Rohingyas from Myanmar living in risky conditions in Bangladesh
TEKNAF, Bangladesh, July 19 (UNHCR) - Perched precariously on the edge of the muddy tidal river flat, with the hills of Myanmar in clear sight across the broad expanse of the Naf river, a group of more than 6,000 Rohingyas from Myanmar are living in extremely risky conditions in Teknaf, Cox's Bazar district in the south-eastern tip of Bangladesh.
"We are really suffering here," said one of the group's Mahjees, or leaders. "When it rains, the rain comes down from the hills behind, and during the high tides, the water comes from that side," he added, gesturing towards the salty Naf river that flows into the Bay of Bengal some kilometres away. He said the water often reached knee height, saturating their shelters.
Constructed from wood from the forest and bits of plastic and thatching, the tattered makeshift homes of this ethnic Muslim group are right on the high tide mark, jammed up against the road. There is no water or sanitation at the site, creating a health hazard particularly for the large number of young children in the group.
Another 20,500 Rohingyas from Myanmar are registered in two government-run camps - Kutu Palong and Nayapara - south of Cox's Bazar town.
In a joint initiative last Friday, UNHCR, the European Commission and diplomats from five donor countries visited the Teknaf group to see their plight for themselves, after urging the Bangladesh government for months to move the group to safer ground.
"They are living in very dangerous and risky conditions, in an area prone to flooding and cyclones during the monsoon," European Commission Ambassador Esko Kentrschynskyj said after the joint mission to Teknaf.
Since late last year, the international community has been asking the government to move the Teknaf group as a matter of urgency, but so far has not received a response. The European Commission has said it will provide emergency humanitarian assistance in water and sanitation once the group is moved to safer ground. However, the government and the local authorities consider the group illegal immigrants and say they should return to Myanmar.
"The Teknaf group of Rohingyas are people of concern to UNHCR, as they fled Myanmar for the same reasons of persecution as the refugees in the camps who came here in a big influx in 1991-1992," explained UNHCR's representative in Bangladesh, Christopher Lee. "The only difference is that these Rohingyas were living outside the camps, or arrived after a 1994 cut-off date for prima facie refugee status, so they were not registered."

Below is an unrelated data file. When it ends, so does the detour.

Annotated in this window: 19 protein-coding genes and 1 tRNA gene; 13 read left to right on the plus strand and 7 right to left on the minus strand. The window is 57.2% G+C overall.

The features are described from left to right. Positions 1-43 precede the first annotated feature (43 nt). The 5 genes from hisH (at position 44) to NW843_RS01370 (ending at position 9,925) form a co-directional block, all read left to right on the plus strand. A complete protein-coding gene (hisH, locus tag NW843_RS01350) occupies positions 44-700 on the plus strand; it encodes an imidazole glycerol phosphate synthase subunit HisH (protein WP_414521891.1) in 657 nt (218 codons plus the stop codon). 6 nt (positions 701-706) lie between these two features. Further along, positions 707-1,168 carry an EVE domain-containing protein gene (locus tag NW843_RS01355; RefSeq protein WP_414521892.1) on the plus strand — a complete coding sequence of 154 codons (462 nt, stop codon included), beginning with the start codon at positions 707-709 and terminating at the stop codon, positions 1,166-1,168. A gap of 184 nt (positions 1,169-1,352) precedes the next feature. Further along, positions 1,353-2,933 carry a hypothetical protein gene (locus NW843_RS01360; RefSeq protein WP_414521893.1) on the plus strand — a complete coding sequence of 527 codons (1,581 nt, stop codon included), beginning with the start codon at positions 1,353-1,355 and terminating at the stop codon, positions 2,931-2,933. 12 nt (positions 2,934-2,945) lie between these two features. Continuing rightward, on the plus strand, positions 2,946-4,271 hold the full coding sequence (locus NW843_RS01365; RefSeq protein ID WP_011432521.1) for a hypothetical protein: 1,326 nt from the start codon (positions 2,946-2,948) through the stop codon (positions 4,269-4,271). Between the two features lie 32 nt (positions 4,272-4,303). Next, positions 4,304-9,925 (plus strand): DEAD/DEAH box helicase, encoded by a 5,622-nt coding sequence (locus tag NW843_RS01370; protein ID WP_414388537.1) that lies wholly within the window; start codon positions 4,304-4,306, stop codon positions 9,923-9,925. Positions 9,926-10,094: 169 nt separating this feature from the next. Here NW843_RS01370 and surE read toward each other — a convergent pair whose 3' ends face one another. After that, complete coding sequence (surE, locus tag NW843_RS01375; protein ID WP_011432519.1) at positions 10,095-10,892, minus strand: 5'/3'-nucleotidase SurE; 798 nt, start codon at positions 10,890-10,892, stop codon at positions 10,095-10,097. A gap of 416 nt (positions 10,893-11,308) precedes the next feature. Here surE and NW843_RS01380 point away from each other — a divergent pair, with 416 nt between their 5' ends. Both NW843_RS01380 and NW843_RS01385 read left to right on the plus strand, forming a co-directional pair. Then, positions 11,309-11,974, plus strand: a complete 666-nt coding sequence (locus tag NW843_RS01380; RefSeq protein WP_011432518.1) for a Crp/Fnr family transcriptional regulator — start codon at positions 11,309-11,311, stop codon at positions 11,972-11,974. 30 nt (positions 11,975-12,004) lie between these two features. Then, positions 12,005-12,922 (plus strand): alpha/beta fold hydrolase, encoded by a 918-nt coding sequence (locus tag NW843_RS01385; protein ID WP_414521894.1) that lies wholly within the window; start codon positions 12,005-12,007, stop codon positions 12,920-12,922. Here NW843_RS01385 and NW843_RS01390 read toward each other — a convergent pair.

"We came to Bangladesh because we had some problems in 1992," said one Mahjee. "In 1994 I repatriated. Our lands were confiscated before and when we repatriated we got some land back. Then it was taken again. Even worse, they brought people, Burmese from Yangon, and settled them on our land. The Myanmar government says, 'You have no nationality, you have no citizenship.' We were forced to leave," he added.
During the refugee exodus in the early 1990s, some 250,000 Rohingyas in Myanmar fled by foot or boat into nearby Bangladesh and were sheltered in 20 camps. An undetermined number settled in the surrounding area. More than 235,000 Rohingyas have since repatriated, leaving the 20,500 currently living in poor conditions in the two government-run camps in Cox's Bazar district.
The Teknaf group formed after the Bangladesh government moved some 3,600 Rohingyas in 2003 from villages in the surrounding areas where they had been living for up to 10 years, to a spot along the Naf river. Six months later, they were moved two kilometres to the current site. The group has been growing as more Rohingyas facing problems with local communities have moved to the area.
The Mahjees said they suffered severe ill-treatment at the hands of the villagers and local authorities before being moved to the current site.
A small number of new arrivals from Myanmar, and some "double backers" - a term used for refugees who repatriated to Myanmar, then fled again - are also part of the group. There are no accurate figures for the composition of the Tefnak group and numbers range from 6,000-10,000 as the size of the group fluctuates.
The Tefnak group struggles to survive in their precarious surroundings. The men try to find work fishing, cutting wood in the forest, or pulling a rickshaw, the main mode of transport in this lush, overpopulated, rural area of Bangladesh.
"We are facing a lot of trouble, especially medical," said another Mahjee. "If we eat one time, we have to starve another and the children are not getting any education. We are Muslims. We came to another Muslim country, but we don't find peace."
The group is also suffering from medical complaints, particularly diarrhoea, but they lack health care and money to buy medicine.
"We are suffering very much," said one woman, dressed in blue instead of the customary black burqa and veil of the Rohingyas. "We don't have rations, food, medicine. We get sick with diarrhoea, we use bark from the tree as medicine. We are dying because of [the lack of] food and water. A lot of people died here. We collect leaves from the forest and cook them for our children. We collect water from the forest and rainwater but it is not enough," the mother of five added.
Members of the joint mission to Teknaf said they would continue to pursue the humanitarian relocation of this group with the government.
By Jennifer Pagonis in Teknaf, Bangladesh